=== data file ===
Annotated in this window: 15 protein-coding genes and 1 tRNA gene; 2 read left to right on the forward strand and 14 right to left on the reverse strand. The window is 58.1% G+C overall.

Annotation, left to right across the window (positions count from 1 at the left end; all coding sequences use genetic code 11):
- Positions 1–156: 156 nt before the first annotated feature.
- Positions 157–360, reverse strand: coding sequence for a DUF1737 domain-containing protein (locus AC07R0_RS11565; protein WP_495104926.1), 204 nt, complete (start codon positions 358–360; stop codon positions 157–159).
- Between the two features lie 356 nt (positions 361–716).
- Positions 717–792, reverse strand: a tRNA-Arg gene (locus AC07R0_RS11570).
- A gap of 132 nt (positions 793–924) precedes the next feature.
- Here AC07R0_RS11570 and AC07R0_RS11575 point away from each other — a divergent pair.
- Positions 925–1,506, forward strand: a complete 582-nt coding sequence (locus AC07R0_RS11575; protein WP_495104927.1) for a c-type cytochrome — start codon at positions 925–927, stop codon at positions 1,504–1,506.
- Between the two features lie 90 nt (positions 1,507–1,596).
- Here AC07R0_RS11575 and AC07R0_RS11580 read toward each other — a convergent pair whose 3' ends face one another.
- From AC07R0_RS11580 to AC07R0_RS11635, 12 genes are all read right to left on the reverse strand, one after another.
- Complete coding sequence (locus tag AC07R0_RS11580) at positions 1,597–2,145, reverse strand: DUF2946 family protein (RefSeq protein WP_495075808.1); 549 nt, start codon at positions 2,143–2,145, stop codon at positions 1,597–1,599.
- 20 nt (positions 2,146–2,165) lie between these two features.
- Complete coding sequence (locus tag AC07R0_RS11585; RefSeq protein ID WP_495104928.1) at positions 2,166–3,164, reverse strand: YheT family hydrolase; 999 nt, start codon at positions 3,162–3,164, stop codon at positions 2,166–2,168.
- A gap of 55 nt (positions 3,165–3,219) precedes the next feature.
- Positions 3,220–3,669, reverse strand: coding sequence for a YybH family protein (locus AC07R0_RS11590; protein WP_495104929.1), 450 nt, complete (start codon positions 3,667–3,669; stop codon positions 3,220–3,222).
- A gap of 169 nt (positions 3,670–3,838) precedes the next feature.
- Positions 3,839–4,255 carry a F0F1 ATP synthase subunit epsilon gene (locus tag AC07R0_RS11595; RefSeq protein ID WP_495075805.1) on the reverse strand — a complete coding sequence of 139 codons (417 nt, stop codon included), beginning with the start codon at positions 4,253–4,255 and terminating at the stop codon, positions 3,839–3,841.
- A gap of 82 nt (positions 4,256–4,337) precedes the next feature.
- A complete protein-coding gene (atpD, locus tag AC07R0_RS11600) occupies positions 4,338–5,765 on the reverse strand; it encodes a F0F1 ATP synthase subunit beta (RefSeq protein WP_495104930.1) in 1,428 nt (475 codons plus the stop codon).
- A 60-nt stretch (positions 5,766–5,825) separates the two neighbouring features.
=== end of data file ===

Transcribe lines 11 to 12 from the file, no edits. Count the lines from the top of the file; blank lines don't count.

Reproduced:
- Here AC07R0_RS11575 and AC07R0_RS11580 read toward each other — a convergent pair whose 3' ends face one another.
- From AC07R0_RS11580 to AC07R0_RS11635, 12 genes are all read right to left on the reverse strand, one after another.